Tuesday, December 27, 2011

French Cuisine & Christmas Traditions: By Haleigh H. Burgon

Intro: Bonjour and Hello! My name is Haleigh Heaps Burgon and I am married to Erin’s cousin Gavin. I’m thrilled to be able to share a few of my thoughts on Christmas, food, and France. As a little introduction, I first traveled to France with my grandmother and aunt during the summer after my 8th grade year. After three weeks, I was hooked: I studied French at BYU and then went on a semester abroad to Paris. At the end of those four months, I was even more passionate about the French culture. One year later, I moved back and worked as an intern to the dean of the business school at the Université Catholique de Lille. Throughout each of these sojourns, I was invited into many homes and was fortunate to devour many delicacies from the various regions. I could drone on and on about dozens of my favorite cheeses, desserts, and hors d’oeuvres, but I’d better stick to the point.

A Christmas Memory: Growing up, each year on Christmas Eve, one of our Danish relatives would make traditional rice pudding with slivered almonds and raspberry coulis, and before arriving, she would hide one whole blanched almond in the bowl. So, after dishing out a portion to everyone at the party, each person would try to eat his/her bowl in hopes of finding and hiding the whole almond. If you were lucky enough to find it and keep it hidden in your mouth until the last person finished his/her bowl, you won a fabulous box of chocolates and some money!

Christmas Cuisine Traditions from France:

Many of you may have heard of a bûche de noel Yule log cake, but the following tradition is one you may not recognize: It is known as “les treize desserts”. Here is a little history and then I’ll explain how I did my own version of it: The thirteen desserts are the traditional dessert foods used in celebrating Christmas in the French region of Provence. The "big supper" (le gros souper) held on Christmas Eve ends with a ritual 13 desserts, representing Jesus Christ and the 12 apostles. The desserts always number thirteen but the exact items vary by local or familial tradition. The food traditionally is set out Christmas Eve and remains on the table three days until December 27. The first four of these are known as the "four beggars" (les quatre mendiants), representing the four mendicant monastic orders: Dominicans, Franciscans, Augustinian and Carmelites. Raisins (Dominicans) Walnuts or hazelnuts (Augustines) Dried figs (Franciscans) Almonds (Carmelites). Oftentimes the main dessert is a bûche de Noël. The biggest dessert, which represents Christ, is always the most delicious and most complex to make. A few other examples of common desserts used are dates, representing the foods of the region where Christ lived and died, two kinds of nougat, symbolizing good and evil, winter melon, pain d'epice (spice bread), etc… Here is a picture of what a French spread would look like.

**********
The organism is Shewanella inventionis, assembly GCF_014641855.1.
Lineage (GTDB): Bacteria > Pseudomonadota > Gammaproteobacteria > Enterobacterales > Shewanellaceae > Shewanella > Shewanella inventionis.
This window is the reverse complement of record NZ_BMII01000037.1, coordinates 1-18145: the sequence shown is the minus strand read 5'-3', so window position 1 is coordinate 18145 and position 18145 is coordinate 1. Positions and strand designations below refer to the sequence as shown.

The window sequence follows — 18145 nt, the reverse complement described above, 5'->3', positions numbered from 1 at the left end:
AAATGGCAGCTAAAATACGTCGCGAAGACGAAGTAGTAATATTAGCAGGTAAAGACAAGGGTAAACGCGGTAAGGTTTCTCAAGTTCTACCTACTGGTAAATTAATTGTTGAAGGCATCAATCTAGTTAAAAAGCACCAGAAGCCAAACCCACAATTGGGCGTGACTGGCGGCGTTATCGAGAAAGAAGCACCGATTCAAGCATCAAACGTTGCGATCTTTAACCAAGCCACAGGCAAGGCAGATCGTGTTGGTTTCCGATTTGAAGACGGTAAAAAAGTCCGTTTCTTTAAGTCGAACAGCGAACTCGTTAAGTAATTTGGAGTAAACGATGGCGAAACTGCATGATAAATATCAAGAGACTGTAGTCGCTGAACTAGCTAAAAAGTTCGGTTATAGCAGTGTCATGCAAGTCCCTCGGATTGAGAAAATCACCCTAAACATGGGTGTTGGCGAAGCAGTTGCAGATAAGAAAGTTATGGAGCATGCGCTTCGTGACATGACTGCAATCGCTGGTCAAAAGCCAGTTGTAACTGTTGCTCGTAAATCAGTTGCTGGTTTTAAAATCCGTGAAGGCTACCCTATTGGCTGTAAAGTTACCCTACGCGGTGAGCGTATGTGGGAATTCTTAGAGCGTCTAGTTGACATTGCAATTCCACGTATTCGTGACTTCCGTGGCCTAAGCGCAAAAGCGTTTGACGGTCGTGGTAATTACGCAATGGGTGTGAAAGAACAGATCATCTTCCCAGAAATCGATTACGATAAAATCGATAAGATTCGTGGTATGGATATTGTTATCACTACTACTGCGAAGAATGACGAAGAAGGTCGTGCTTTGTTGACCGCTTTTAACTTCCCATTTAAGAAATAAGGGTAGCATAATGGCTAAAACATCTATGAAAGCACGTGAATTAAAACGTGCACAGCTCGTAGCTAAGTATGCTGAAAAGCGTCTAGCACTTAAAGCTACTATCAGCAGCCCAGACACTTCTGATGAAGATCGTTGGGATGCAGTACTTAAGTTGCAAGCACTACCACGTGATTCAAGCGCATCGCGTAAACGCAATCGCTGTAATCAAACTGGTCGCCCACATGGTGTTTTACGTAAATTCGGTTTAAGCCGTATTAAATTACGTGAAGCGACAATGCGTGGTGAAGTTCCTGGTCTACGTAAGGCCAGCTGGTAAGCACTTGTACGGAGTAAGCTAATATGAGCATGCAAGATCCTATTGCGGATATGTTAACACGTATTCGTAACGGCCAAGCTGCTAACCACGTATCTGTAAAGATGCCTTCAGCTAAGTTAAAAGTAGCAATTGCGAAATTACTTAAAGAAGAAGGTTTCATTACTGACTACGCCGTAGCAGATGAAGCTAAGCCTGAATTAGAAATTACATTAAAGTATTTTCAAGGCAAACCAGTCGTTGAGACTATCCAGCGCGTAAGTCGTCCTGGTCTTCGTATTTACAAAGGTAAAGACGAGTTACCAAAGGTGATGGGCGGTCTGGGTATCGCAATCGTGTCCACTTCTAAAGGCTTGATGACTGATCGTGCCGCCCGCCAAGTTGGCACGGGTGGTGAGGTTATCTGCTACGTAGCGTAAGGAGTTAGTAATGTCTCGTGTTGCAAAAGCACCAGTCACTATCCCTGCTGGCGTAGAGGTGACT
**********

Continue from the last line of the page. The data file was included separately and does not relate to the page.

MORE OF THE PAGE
With my family, I did my own thirteen desserts evening and we included: Clementines, kettle corn, mince pie, cinnamon bread, mixed nuts, almond tuille cookies, madeleines, chocolate cake, pain au chocolat, gingerbread cake with a lemon spread, cheesecake bites, white chocolate dipped Oreos, homemade peanut butter cup cookies, Danish rice pudding with strawberry sauce, vegetables with dip, and a cheesy spice dip. Every single dish was delicious! I think this should become a family tradition each year! However, I’d like to find away to incorporate symbolism into each dish, like the French do.

A Recipe: I’m sorry, I’ve probably taken up way more space than Erin had hoped for…so I’ll quickly leave you with one of my favorite French dessert recipes. It is so simple, but something they eat often and when you can find authentic French chocolate bars to use with a high count of cocoa, it makes all the difference in the world.

Mousse au Chocolat (Serves 4)

4 ounces semisweet chocolate (splurge a little for the high cocoa content bars)

4 tablespoons unsalted butter

4 large eggs, separated

Pinch of cream tartar

1/2 cup heavy cream

Directions: In a double boiler, (Or a glass bowl over a pan of boiling water-make sure it doesn’t actually touch the water) melt together chocolate and butter, stirring occasionally until smooth. Remove from heat, and transfer to a large bowl. Whisk in egg yolks, stirring well. Let cool to room temperature. (Be careful not to curdle the eggs-let it cool just a tad before adding them.)

In a large bowl, beat egg whites with cream of tartar until stiff. Whisk a third of the whites into chocolate mixture; gently fold in remainder of the egg whites. (Fold gently, you want your mousse to be as fluffy as possible).

Whip cream until it holds soft peaks, and fold into chocolate mixture. Chill until set, about 1 hour.

This can be served with an apple tart as my French host mother did (picture) or any other dessert you choose.

This is naturally gluten free, so no adjustments need to be made. I hope you enjoyed hearing a little of the food related history of France and that you all are enjoying your holidays. I too keep a food blog with my recipes and if you’d care to check it out, go to Merci…-Haleigh.


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